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IRIS 2011-7:1/45


Decision of the Internet Authority Concerning Internet Security and Access Restriction

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Eda Çataklar

Intellectual Property Research Center, Istanbul Bilgi University

On 4 March 2011 the Turkish Information and Communication Technologies Authority (ICTA) issued a decision concerning Internet security. The objective of the decision is to protect Internet users against unwelcome content. However, this attempt of the Authority is not highly appreciated among users and related NGOs.

According to the decision, which approves “The Draft on the Principles and Procedures Concerning a Secure Usage of Internet”, four types of user profiles are regulated and Internet service providers are obliged to provide these profiles to their users. The profiles, one of which the users must choose, consist of the standard profile, child profile, family profile and domestic internet profile.

The decision determines the scope of the profiles as well. According to Art. 4 of the decision, “standard profile” does not contain any restriction on the access to the internet, as currently regulated. However, when it comes to the other profiles, some restrictions apply: for example, users who choose the “family profile” are not able to access domain names, IP addresses, ports and web proxy sites that are contained in the “black list”. Users of the “child profile” are only able to access domain names, IP addresses and ports listed in the “white list”. Likewise, the “domestic Internet profile” allows accession only to IP addresses, ports and web sites hosted within the country and not listed in the “black list”.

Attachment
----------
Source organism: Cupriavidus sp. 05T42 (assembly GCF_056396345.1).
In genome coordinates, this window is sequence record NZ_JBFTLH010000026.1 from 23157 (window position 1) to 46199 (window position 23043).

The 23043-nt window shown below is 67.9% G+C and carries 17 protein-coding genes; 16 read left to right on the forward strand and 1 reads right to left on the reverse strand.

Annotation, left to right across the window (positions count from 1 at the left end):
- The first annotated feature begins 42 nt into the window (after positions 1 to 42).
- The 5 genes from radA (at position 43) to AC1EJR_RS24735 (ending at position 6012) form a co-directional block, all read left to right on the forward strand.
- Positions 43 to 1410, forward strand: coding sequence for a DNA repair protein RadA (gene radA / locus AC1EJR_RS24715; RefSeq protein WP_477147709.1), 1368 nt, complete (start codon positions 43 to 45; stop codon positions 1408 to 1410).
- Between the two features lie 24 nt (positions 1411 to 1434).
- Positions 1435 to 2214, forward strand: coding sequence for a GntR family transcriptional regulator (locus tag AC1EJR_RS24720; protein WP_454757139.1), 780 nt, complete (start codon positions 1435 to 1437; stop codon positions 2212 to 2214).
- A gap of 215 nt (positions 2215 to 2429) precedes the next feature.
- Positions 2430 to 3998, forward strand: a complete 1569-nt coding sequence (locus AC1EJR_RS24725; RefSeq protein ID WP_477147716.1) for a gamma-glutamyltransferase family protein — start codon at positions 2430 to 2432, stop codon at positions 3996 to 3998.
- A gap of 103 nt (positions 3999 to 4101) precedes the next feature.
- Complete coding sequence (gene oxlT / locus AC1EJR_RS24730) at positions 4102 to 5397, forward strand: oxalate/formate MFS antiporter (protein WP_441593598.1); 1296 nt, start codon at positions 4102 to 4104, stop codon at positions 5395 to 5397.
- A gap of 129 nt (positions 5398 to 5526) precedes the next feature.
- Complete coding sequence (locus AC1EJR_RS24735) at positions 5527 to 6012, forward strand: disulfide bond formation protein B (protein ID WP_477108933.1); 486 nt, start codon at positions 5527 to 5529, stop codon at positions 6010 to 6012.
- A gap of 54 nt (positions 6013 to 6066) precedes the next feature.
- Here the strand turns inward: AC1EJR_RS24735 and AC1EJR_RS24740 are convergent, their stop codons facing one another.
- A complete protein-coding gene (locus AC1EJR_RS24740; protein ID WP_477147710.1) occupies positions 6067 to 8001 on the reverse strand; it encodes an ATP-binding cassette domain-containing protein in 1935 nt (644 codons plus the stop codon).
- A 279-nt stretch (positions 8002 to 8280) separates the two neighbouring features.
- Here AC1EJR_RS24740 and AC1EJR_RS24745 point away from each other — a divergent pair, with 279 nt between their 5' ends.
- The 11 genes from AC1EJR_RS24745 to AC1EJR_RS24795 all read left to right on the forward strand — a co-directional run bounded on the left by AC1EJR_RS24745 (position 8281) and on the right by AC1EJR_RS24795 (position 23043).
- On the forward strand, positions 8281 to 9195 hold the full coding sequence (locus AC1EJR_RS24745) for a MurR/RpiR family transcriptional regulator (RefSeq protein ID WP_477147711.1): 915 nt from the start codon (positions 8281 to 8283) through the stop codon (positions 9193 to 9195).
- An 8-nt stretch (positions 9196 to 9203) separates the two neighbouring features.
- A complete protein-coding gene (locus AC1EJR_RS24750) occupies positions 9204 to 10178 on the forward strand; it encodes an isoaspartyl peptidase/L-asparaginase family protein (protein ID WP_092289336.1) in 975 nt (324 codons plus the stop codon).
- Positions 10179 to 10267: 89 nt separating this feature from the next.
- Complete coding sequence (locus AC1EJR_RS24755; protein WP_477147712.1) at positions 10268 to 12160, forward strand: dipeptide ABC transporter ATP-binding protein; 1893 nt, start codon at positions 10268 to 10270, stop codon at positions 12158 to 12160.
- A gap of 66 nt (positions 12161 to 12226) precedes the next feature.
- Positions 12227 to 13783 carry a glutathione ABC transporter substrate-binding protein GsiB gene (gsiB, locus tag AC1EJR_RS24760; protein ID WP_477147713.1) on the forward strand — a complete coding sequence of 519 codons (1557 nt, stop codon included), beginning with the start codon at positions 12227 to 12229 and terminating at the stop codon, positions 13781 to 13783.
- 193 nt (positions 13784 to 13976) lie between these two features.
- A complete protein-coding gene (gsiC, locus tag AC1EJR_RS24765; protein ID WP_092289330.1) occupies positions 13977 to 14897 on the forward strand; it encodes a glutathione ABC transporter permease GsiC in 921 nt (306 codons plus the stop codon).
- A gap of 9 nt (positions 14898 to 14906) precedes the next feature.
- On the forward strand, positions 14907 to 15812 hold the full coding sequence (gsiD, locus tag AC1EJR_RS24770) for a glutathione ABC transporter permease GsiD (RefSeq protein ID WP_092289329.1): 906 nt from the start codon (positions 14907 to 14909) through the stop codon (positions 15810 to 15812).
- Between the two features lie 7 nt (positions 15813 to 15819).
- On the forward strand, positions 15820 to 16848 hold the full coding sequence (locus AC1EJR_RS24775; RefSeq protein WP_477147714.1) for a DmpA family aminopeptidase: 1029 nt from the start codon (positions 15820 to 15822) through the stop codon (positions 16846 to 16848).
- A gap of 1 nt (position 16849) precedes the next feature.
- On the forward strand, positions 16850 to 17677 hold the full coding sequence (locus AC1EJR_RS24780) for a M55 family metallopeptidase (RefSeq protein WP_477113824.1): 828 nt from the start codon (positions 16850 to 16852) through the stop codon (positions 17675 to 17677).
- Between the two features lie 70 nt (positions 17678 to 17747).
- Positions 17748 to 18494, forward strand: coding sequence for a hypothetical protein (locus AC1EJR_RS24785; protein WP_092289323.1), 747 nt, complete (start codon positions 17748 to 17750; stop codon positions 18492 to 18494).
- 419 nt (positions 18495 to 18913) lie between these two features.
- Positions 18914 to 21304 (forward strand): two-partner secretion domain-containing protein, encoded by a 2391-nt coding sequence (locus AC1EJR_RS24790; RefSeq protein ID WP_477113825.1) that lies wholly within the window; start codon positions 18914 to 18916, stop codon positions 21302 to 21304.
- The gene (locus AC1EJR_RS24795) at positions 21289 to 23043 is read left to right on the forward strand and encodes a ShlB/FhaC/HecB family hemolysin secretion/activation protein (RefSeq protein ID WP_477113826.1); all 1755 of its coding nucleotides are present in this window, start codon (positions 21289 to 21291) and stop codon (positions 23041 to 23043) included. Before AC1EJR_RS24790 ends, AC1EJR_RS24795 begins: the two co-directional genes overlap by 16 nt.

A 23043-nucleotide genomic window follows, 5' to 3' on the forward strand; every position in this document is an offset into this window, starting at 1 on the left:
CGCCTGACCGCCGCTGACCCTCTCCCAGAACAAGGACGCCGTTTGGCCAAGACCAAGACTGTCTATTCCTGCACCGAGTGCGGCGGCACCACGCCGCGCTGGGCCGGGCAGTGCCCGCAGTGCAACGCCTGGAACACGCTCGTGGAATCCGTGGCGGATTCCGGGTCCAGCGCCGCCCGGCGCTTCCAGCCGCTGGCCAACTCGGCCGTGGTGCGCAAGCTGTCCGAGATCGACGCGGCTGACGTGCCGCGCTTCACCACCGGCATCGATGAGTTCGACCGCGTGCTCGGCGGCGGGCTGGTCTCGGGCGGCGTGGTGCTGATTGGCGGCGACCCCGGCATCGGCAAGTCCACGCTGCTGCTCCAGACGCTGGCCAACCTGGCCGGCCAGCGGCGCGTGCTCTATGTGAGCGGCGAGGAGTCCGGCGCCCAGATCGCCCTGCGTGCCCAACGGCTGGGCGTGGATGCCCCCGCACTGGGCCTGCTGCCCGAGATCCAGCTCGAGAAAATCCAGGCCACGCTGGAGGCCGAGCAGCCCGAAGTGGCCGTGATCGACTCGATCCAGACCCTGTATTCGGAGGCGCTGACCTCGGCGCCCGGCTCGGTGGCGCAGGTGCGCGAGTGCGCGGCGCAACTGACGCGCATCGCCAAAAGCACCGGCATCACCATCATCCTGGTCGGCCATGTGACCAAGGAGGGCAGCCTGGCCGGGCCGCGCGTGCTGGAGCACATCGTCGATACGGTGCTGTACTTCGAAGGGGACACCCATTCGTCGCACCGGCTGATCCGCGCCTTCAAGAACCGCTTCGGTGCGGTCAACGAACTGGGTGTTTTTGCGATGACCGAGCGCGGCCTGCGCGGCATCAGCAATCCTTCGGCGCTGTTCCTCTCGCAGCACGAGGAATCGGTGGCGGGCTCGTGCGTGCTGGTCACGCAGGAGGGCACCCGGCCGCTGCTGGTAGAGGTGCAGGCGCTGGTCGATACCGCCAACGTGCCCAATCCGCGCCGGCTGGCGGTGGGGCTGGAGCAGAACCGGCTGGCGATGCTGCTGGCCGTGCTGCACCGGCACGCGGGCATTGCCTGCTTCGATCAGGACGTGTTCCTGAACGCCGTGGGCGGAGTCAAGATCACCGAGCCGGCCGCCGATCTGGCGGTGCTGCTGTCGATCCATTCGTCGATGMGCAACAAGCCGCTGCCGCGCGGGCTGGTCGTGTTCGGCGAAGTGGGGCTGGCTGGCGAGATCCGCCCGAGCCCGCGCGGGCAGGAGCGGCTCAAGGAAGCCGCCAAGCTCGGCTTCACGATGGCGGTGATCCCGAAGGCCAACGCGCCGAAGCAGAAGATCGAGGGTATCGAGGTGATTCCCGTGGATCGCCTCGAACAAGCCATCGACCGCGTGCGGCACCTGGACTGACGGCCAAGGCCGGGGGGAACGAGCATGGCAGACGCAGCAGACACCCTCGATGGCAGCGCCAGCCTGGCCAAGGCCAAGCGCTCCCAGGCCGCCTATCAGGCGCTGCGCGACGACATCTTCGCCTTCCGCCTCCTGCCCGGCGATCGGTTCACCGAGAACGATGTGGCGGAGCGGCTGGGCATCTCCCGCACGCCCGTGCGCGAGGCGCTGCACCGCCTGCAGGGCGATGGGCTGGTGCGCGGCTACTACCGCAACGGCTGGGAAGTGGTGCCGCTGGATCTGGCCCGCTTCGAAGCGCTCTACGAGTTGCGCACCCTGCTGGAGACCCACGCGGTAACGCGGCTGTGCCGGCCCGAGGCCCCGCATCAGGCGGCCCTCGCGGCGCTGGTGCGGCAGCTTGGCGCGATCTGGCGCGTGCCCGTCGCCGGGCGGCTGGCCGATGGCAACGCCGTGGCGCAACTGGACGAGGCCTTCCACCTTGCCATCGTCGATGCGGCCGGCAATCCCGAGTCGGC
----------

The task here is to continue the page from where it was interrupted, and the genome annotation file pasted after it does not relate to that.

ICTA declared that the decision was required, due to its responsibility, resulting from claims of users, Art. 20 (privacy of individual life) and 41 (protection of the family and children) of the Turkish Constitution and Art. 10 (secure usage of the Internet) of the by-law on Consumer Rights in the Electronic Communications Sector. In the meantime, ICTA assumes that there is no problem with the profiles since no restrictions are imposed on Internet access under the standard profile and users are free to choose any of the profiles.

But as mentioned above, NGOs do not agree with ICTA. The main objections raised by the NGOs may be summarised as follows:

- There is no transparency in the creation of the white and black lists.

- No objection proceeding is provided for those included in the black list.

- There is uncertainty about the results of breaching the profile limits by users.

- There is no compliance with international norms.

- If there was a real need for Internet security, the Government should authorise ISPs to create such filters instead of doing so itself.

Also the Internet users reacted and hundreds of people protested against the decision on 15 May 2011. Furthermore, a lawsuit has been filed in order to have the decision cancelled. ICTA took into consideration the complaints and the directors of the authority and representatives of NGOs met to discuss the decision.

The decision will enter into force on 22 August 2011, unless it is revised or cancelled.

ICTA (No. 2011/DK*10/92)
  Decision of ICTA (No. 2011/DK*10/92)